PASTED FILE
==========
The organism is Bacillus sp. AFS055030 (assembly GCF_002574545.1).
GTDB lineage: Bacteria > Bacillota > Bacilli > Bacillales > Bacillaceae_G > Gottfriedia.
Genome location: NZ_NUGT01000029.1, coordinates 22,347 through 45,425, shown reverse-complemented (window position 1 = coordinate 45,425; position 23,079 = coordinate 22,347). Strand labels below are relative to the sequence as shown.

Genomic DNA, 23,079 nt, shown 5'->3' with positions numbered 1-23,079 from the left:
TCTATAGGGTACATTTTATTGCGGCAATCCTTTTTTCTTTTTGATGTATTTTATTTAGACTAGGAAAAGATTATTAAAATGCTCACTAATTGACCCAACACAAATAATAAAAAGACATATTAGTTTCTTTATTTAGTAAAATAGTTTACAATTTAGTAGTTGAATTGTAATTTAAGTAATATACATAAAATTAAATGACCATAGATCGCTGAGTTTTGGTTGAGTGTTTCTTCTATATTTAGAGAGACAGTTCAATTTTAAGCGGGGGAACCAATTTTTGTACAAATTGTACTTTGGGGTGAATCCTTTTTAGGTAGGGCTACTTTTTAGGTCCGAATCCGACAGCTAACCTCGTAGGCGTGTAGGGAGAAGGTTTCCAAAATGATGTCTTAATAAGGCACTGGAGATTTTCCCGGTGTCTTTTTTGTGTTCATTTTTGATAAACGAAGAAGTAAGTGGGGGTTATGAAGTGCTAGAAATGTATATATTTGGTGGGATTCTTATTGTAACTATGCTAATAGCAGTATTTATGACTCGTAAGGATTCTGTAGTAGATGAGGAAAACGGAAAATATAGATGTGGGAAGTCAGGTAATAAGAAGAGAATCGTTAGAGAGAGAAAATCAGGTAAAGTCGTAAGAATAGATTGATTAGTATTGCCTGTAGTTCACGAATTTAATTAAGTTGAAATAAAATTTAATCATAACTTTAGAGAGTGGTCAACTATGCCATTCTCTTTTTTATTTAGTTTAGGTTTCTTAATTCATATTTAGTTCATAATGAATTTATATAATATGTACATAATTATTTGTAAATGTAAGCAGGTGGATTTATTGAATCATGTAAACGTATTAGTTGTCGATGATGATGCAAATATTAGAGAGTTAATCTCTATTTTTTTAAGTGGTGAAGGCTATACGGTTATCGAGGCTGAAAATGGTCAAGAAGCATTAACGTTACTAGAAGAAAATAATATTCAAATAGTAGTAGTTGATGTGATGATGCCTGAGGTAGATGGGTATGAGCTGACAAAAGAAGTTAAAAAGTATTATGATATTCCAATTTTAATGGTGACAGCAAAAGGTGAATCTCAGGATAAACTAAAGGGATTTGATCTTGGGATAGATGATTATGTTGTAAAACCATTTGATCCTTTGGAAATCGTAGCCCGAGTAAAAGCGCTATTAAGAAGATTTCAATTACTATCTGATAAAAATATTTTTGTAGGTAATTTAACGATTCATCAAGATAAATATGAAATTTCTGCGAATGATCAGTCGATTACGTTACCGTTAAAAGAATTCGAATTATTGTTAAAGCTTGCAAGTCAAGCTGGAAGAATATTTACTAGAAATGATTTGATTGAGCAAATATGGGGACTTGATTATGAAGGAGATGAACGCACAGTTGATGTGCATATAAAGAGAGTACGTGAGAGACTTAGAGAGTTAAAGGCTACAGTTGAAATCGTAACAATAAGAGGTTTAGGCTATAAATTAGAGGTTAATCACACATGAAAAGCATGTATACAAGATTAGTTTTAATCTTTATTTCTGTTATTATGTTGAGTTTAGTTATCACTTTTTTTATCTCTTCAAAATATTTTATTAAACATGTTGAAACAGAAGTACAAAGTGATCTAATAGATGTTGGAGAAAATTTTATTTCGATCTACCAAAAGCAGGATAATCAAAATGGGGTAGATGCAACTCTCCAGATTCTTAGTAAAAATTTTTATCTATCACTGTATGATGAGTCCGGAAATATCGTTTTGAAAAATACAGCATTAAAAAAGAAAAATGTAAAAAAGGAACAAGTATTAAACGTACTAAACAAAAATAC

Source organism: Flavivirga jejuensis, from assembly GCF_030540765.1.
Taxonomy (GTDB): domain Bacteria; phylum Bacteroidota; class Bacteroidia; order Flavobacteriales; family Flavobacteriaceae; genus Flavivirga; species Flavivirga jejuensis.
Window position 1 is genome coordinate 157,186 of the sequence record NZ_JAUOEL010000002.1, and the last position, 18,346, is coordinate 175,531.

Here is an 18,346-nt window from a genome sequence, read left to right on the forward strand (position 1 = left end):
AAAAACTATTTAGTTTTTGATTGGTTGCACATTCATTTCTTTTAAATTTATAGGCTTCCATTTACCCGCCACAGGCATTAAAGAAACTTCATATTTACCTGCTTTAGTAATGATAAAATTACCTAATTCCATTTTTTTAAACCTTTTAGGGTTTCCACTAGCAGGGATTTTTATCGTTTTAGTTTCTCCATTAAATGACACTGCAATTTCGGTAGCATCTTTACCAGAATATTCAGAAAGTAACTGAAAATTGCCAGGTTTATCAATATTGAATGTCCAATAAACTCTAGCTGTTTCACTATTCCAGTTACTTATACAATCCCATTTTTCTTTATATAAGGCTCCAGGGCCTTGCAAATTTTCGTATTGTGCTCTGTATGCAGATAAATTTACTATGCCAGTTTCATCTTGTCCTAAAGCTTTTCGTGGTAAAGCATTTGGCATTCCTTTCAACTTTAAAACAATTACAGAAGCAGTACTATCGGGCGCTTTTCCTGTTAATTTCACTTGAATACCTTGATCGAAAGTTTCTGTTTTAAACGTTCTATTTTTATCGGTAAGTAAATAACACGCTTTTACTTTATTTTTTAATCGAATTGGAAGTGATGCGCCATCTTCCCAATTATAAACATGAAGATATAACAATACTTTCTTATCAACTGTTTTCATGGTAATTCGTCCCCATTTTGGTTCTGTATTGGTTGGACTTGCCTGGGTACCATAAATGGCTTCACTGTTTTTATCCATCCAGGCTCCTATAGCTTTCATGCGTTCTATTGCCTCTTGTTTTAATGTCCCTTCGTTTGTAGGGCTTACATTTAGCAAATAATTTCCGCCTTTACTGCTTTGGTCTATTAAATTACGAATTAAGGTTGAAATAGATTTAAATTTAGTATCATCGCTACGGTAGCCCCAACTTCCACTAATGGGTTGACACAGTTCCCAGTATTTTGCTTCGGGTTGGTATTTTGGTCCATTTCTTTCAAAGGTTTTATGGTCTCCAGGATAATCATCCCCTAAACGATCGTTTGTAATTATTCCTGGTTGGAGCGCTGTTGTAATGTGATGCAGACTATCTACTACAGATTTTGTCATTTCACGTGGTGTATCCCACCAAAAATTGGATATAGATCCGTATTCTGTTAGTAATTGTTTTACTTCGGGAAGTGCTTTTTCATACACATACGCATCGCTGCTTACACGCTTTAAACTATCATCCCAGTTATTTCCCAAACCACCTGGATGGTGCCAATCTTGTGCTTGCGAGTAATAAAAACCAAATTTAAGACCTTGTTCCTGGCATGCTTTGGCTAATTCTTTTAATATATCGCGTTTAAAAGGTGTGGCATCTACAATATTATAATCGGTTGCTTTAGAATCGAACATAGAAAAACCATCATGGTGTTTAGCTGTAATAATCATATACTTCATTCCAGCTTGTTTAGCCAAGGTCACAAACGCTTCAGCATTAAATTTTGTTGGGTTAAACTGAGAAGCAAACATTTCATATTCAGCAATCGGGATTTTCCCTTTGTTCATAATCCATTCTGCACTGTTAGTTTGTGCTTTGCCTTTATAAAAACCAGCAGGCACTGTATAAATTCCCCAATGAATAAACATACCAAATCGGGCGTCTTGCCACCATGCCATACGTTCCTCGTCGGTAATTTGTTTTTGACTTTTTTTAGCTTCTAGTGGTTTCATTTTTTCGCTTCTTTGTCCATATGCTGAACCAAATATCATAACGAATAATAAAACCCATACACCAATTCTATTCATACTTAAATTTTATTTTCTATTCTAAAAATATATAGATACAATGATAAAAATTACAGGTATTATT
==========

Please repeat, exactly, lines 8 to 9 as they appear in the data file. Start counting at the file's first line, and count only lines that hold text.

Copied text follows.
Window position 1 is genome coordinate 157,186 of the sequence record NZ_JAUOEL010000002.1, and the last position, 18,346, is coordinate 175,531.

Here is an 18,346-nt window from a genome sequence, read left to right on the forward strand (position 1 = left end):